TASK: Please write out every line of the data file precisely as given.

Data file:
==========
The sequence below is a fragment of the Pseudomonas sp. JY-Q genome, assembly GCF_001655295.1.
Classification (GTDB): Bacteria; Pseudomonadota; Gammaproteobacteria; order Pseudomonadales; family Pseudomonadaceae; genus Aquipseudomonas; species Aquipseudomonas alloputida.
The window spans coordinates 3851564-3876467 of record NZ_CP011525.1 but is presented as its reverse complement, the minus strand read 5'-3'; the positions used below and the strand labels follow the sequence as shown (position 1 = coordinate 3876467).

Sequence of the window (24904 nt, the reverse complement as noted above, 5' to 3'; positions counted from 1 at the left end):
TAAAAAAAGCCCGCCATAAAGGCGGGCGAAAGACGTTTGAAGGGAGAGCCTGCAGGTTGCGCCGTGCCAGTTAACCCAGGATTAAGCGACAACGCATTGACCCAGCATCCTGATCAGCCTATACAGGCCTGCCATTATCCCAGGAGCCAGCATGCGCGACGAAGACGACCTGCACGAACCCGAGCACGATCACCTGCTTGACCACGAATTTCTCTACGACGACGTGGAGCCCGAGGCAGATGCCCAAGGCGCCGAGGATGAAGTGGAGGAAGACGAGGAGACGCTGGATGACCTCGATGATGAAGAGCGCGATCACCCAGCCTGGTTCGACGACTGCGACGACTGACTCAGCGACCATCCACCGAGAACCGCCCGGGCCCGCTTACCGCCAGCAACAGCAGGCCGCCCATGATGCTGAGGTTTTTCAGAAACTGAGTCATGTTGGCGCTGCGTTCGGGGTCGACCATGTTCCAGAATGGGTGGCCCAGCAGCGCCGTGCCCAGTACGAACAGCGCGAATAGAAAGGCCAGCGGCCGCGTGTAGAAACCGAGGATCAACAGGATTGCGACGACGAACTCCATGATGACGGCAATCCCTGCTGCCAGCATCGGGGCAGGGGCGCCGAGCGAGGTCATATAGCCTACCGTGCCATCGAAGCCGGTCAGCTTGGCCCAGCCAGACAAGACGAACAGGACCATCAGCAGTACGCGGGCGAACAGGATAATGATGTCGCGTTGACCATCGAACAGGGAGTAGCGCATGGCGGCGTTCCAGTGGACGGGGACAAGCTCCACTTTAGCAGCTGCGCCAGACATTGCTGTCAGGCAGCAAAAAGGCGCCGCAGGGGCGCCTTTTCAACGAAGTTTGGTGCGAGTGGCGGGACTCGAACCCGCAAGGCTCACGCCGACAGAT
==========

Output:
The sequence below is a fragment of the Pseudomonas sp. JY-Q genome, assembly GCF_001655295.1.
Classification (GTDB): Bacteria; Pseudomonadota; Gammaproteobacteria; order Pseudomonadales; family Pseudomonadaceae; genus Aquipseudomonas; species Aquipseudomonas alloputida.
The window spans coordinates 3851564-3876467 of record NZ_CP011525.1 but is presented as its reverse complement, the minus strand read 5'-3'; the positions used below and the strand labels follow the sequence as shown (position 1 = coordinate 3876467).

Sequence of the window (24904 nt, the reverse complement as noted above, 5' to 3'; positions counted from 1 at the left end):
TAAAAAAAGCCCGCCATAAAGGCGGGCGAAAGACGTTTGAAGGGAGAGCCTGCAGGTTGCGCCGTGCCAGTTAACCCAGGATTAAGCGACAACGCATTGACCCAGCATCCTGATCAGCCTATACAGGCCTGCCATTATCCCAGGAGCCAGCATGCGCGACGAAGACGACCTGCACGAACCCGAGCACGATCACCTGCTTGACCACGAATTTCTCTACGACGACGTGGAGCCCGAGGCAGATGCCCAAGGCGCCGAGGATGAAGTGGAGGAAGACGAGGAGACGCTGGATGACCTCGATGATGAAGAGCGCGATCACCCAGCCTGGTTCGACGACTGCGACGACTGACTCAGCGACCATCCACCGAGAACCGCCCGGGCCCGCTTACCGCCAGCAACAGCAGGCCGCCCATGATGCTGAGGTTTTTCAGAAACTGAGTCATGTTGGCGCTGCGTTCGGGGTCGACCATGTTCCAGAATGGGTGGCCCAGCAGCGCCGTGCCCAGTACGAACAGCGCGAATAGAAAGGCCAGCGGCCGCGTGTAGAAACCGAGGATCAACAGGATTGCGACGACGAACTCCATGATGACGGCAATCCCTGCTGCCAGCATCGGGGCAGGGGCGCCGAGCGAGGTCATATAGCCTACCGTGCCATCGAAGCCGGTCAGCTTGGCCCAGCCAGACAAGACGAACAGGACCATCAGCAGTACGCGGGCGAACAGGATAATGATGTCGCGTTGACCATCGAACAGGGAGTAGCGCATGGCGGCGTTCCAGTGGACGGGGACAAGCTCCACTTTAGCAGCTGCGCCAGACATTGCTGTCAGGCAGCAAAAAGGCGCCGCAGGGGCGCCTTTTCAACGAAGTTTGGTGCGAGTGGCGGGACTCGAACCCGCAAGGCTCACGCCGACAGAT